Pencil note on dating of the manuscript: “Dr Dibdin[?] says the date of the MS is from 1400 to 1450”. See note *9 below for a possible variant reading of this.

References and notes

*”I do not allow [Clement] to absent himself from any talk which can be somewhat profitable, for from this young plant, seeing that it has begun to put forth green shoots in Greek and Latin literature, I expect no mean harvest some day.” (More, Utopia, 41). – see ODNB []

**See Grantley McDonald “Thomas More, John Clement and the Palatine Anthology” Bibliothèque d’Humanisme et Renaissance – Tome LXXV – 2013 No 2 – note 30; and particularly see:  J. Lionel North “A Glasgow Octateuch and a Leiden Psalter, two Old Testament manuscripts formerly belonging to Dr John Clement (ca. 1500-1572) History and Hypothesis” in The Temple in text and tradition: a festschrift in honour of Robert Hayward. Exactly what happened to the manuscript after Clement and Plantin is unknown. Despite a 1563 inscription in Clement’s hand bequeathing the book to Corpus Christi College Oxford, Neil Ker has stated that it is very unlikely that the work ever arrived (see N. Ker in J. McConica, ed. The History of the University of Oxford (Oxford, Clarendon, 1984-97) vol 3 p454 note 6 – cited in J. Lionel North p.221 note 14)

***like manuscripts the very earliest handpress printed books – incunabula – didn’t have titlepages either. Titlepages in printed books didn’t develop until the 1460s and weren’t common until the end of the 15th century.

****even if a dated colophon is included in a manuscript, one has to be wary of the date since scribes copying out a manuscript from an earlier exemplar occasionally copied the earlier colophon date too.

*5 See e.g. the Birmingham Qu’ran fragment:

*6 See Holmes and Parsons Vetus Testamentum Graecum cum variis lectionibus (Oxford: Clarendon, 1798-1823) – v.1, Praefation ad pentateuchum, n. 59; Note of MSS in the Library of the University of Glasgow (1805) – MS Gen 329; Press catalogue of manuscripts in Glasgow University Library (1828) – MS Gen 332; Note of MSS in the Library of the University of Glasgow ([c.1833]) – MS Gen 331; John Ferguson Catalogue of the manuscripts in the Library of the University of Glasgow (1836) – MS Gen 330; Gustav Haenel Catalogi librorum manuscriptorum, qui in bibliothecis Galliae, Helvetiae, Belgii, Britanniae… (Leipzig: Hinrichs, 1830), p. 784.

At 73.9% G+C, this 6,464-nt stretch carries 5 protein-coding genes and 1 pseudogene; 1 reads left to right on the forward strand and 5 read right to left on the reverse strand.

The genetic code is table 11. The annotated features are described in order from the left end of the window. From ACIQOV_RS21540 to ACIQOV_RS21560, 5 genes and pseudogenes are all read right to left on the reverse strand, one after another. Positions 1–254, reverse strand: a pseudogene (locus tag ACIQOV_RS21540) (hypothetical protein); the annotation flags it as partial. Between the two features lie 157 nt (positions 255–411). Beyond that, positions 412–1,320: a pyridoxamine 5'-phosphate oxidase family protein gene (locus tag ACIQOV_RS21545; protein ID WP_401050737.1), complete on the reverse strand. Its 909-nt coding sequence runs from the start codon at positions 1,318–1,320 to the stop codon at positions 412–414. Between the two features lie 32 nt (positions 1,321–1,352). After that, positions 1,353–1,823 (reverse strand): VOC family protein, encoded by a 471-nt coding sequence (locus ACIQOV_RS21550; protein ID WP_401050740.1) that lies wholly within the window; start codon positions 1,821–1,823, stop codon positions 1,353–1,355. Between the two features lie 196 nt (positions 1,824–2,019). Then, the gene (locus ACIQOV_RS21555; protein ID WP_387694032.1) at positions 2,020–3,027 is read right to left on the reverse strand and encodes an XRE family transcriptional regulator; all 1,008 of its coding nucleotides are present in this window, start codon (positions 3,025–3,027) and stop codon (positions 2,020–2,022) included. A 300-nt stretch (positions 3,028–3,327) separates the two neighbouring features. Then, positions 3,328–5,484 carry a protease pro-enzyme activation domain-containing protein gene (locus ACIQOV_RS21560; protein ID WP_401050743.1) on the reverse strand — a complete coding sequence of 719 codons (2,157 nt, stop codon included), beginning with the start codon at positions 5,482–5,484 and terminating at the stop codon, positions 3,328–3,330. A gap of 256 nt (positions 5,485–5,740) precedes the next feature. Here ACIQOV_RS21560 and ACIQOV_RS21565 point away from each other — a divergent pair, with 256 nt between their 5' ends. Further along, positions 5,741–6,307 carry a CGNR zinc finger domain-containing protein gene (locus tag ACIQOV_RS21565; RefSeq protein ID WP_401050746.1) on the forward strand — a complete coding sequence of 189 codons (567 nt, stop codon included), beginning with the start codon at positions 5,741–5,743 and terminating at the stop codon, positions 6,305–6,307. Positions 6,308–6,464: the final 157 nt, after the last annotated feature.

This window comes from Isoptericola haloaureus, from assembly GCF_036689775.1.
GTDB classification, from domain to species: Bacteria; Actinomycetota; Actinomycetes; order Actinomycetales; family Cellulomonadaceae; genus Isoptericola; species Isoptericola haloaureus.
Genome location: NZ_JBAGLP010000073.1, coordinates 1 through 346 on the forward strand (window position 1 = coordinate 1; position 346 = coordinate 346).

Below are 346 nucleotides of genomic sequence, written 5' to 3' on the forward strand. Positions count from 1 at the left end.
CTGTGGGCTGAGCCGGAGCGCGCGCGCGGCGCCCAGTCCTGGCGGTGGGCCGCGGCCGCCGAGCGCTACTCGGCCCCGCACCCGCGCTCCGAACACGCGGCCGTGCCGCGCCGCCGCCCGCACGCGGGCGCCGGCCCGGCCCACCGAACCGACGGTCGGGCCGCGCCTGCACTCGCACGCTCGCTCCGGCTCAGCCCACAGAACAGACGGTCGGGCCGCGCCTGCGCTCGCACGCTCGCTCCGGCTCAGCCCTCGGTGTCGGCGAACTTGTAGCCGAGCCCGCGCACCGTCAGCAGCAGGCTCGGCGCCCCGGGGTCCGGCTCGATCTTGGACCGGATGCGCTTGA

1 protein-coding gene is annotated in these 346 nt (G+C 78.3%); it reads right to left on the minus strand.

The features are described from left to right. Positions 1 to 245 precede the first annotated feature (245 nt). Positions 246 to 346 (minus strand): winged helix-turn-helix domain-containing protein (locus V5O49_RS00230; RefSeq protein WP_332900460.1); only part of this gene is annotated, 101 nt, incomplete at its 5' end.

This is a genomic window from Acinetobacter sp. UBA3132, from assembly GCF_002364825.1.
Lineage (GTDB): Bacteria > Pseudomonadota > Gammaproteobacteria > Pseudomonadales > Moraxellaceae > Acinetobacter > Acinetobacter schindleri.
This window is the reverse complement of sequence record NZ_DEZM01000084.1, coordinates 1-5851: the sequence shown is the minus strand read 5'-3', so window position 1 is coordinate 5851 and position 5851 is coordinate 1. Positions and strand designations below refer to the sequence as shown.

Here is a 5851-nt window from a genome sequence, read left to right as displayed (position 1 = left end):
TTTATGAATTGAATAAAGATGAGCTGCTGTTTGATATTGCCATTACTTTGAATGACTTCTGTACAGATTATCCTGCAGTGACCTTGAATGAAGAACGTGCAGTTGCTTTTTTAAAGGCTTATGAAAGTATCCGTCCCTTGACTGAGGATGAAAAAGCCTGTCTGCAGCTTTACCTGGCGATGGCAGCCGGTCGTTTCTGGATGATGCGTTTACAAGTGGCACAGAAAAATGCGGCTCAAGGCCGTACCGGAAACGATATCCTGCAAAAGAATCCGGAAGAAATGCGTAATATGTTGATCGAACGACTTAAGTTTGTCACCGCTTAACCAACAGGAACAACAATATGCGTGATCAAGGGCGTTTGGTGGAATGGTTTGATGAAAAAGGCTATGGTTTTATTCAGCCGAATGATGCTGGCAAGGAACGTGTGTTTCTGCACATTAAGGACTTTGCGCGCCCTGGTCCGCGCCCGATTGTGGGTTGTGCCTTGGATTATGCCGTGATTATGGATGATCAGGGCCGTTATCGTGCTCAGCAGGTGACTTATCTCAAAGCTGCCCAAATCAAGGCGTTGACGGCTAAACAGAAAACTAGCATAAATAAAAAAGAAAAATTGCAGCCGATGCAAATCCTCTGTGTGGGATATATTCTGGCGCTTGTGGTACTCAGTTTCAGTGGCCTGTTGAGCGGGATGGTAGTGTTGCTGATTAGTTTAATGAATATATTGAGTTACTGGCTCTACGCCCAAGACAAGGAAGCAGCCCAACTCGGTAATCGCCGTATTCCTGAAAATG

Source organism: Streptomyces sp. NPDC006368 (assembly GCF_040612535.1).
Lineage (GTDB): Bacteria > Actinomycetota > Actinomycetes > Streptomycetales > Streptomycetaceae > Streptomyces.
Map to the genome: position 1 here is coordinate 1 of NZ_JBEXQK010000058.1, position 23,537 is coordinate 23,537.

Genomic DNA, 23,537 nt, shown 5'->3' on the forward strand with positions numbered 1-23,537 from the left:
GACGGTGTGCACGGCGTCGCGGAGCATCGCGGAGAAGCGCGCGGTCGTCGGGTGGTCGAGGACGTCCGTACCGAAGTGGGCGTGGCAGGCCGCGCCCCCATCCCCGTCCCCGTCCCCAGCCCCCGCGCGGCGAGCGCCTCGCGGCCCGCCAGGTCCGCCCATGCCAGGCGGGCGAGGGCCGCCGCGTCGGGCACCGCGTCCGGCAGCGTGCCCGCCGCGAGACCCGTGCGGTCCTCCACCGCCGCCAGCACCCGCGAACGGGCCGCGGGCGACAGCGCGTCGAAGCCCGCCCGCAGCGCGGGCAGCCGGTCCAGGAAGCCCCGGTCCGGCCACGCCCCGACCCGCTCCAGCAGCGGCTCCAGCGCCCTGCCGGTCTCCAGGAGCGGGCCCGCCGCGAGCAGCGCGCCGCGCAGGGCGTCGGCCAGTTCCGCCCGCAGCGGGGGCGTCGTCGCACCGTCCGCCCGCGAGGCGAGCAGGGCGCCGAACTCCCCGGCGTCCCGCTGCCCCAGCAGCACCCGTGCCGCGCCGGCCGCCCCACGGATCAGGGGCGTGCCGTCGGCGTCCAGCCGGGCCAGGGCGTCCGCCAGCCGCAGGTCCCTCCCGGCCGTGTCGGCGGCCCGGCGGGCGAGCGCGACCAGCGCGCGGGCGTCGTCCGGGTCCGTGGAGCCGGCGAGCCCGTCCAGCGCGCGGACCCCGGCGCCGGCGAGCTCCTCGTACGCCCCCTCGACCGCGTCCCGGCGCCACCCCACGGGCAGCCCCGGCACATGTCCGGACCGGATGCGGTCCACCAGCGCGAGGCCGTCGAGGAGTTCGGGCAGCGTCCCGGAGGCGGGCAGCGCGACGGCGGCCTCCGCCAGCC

*7 William P. Dickson The Glasgow University Library: notes on its history, arrangements and aims (Glasgow: James Maclehose & Sons, 1888), p.29

*8 See: Henry B. Swete An introduction to the Old Testament in Greek (Cambridge: CUP, 1900) p. 150; Eugène Tisserant Codex Zuqninensis rescriptus Veteris Testamenti (Rome: Tipografica Poliglotta Vaticana, 1911) p. xli; Alfred Rahlfs Verzeichnis der griechischen Handschriften des Alten Testaments, für das Septuaginta-Unternehmen aufgestellt (Berlin: Weidmann, 1914), pp. 72-3; Alan E. Brooke & Norman McLean The Old Testament in Greek (Cambridge: CUP, 1917), p. ix.

*9 It is worth noting that J. Lionel North transcribes this as “Dr Dibelius…” rather than “Dr Dibdin”. If North is correct then perhaps Dr Martin Dibelius (1883-1947), a German New Testament scholar is the likeliest bet. If the note does refer to Dibelius, born in 1883, he presumably can’t have redated the manuscript prior to, e.g. Swete in 1900. I believe “Dibdin” is the likeliest reading.

*10 Update 20/1/16: Underlining the provisional nature of all dating of this type, no sooner had I published this blog than David Weston, former Head of Special Collections, contacted me to offer his advice on the dating. While the script – a late Byzantine minuscule – was still in use in the early 15th century, the paper evidence, in David’s opinion, may suggest a slightly earlier date. The paper used for the manuscript is bombykinon, a light brownish paper with a shiny surface and no watermarks. This paper was used primarily between c. 1050 and c. 1350 (see: John Lowden, “Book production” in E. Jeffrys, John F. Haldon, and Robin Cormack (eds.) The Oxford Handbook of Byzantine Studies (Oxford: OUP, 2008), p. 464). As such, David Weston suggests a 14th century date for this manuscript is most likely given this evidence.

Categories: Special Collections